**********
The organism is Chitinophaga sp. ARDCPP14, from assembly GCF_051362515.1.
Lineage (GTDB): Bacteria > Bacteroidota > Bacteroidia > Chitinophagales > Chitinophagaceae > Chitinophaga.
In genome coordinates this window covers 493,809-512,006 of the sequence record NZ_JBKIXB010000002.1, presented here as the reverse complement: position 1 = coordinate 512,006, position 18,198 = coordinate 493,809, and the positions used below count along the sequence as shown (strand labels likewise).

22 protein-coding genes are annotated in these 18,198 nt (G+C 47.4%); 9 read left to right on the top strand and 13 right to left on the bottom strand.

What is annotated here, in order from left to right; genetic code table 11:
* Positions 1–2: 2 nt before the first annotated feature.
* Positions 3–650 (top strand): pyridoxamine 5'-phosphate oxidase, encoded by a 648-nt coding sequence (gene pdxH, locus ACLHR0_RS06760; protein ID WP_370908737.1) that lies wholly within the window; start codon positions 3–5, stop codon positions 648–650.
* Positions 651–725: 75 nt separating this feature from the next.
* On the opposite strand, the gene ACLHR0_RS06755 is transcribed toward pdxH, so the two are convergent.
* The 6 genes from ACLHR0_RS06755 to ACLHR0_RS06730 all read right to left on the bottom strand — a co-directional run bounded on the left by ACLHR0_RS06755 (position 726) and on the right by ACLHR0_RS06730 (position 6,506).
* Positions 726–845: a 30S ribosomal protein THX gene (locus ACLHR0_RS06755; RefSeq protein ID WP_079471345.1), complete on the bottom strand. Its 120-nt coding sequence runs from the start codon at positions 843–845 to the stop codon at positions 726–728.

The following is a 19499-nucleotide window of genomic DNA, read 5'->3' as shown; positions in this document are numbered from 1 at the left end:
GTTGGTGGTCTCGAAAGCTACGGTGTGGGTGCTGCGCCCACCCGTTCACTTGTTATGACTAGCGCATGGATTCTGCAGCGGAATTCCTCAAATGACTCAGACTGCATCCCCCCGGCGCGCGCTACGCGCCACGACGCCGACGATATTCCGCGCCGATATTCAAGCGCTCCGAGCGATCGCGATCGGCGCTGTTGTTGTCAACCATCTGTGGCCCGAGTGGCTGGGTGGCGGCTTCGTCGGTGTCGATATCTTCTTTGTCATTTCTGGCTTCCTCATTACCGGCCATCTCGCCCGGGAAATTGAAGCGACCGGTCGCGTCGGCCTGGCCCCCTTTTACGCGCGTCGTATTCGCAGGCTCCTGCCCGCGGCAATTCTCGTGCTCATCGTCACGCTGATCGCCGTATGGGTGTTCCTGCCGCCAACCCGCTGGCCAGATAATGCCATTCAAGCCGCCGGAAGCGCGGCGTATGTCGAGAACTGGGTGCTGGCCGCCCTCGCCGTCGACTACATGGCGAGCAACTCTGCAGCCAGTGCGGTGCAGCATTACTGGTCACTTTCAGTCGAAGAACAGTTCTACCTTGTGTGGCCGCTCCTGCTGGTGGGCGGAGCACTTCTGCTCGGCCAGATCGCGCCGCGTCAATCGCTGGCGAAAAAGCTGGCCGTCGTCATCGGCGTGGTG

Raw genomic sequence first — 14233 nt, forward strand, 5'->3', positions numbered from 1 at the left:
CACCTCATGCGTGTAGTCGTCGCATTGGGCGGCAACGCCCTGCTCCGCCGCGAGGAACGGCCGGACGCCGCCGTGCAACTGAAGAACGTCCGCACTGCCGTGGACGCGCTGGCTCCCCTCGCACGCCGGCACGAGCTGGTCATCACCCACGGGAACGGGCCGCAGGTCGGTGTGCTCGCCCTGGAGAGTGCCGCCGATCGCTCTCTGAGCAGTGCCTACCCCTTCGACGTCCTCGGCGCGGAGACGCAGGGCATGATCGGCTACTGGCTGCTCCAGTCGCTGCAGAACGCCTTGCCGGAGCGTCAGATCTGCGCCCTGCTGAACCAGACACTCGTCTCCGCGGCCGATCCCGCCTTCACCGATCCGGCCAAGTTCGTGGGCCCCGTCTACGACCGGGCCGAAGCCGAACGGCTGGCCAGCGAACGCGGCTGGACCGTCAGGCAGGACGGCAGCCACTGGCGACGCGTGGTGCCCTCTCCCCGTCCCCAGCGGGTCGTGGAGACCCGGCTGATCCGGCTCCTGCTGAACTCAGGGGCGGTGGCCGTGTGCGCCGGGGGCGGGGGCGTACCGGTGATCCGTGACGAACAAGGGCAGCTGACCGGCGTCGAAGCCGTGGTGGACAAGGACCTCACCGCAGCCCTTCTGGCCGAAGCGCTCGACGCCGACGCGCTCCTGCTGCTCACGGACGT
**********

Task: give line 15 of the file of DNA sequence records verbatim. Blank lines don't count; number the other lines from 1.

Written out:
CACCTCATGCGTGTAGTCGTCGCATTGGGCGGCAACGCCCTGCTCCGCCGCGAGGAACGGCCGGACGCCGCCGTGCAACTGAAGAACGTCCGCACTGCCGTGGACGCGCTGGCTCCCCTCGCACGCCGGCACGAGCTGGTCATCACCCACGGGAACGGGCCGCAGGTCGGTGTGCTCGCCCTGGAGAGTGCCGCCGATCGCTCTCTGAGCAGTGCCTACCCCTTCGACGTCCTCGGCGCGGAGACGCAGGGCATGATCGGCTACTGGCTGCTCCAGTCGCTGCAGAACGCCTTGCCGGAGCGTCAGATCTGCGCCCTGCTGAACCAGACACTCGTCTCCGCGGCCGATCCCGCCTTCACCGATCCGGCCAAGTTCGTGGGCCCCGTCTACGACCGGGCCGAAGCCGAACGGCTGGCCAGCGAACGCGGCTGGACCGTCAGGCAGGACGGCAGCCACTGGCGACGCGTGGTGCCCTCTCCCCGTCCCCAGCGGGTCGTGGAGACCCGGCTGATCCGGCTCCTGCTGAACTCAGGGGCGGTGGCCGTGTGCGCCGGGGGCGGGGGCGTACCGGTGATCCGTGACGAACAAGGGCAGCTGACCGGCGTCGAAGCCGTGGTGGACAAGGACCTCACCGCAGCCCTTCTGGCCGAAGCGCTCGACGCCGACGCGCTCCTGCTGCTCACGGACGT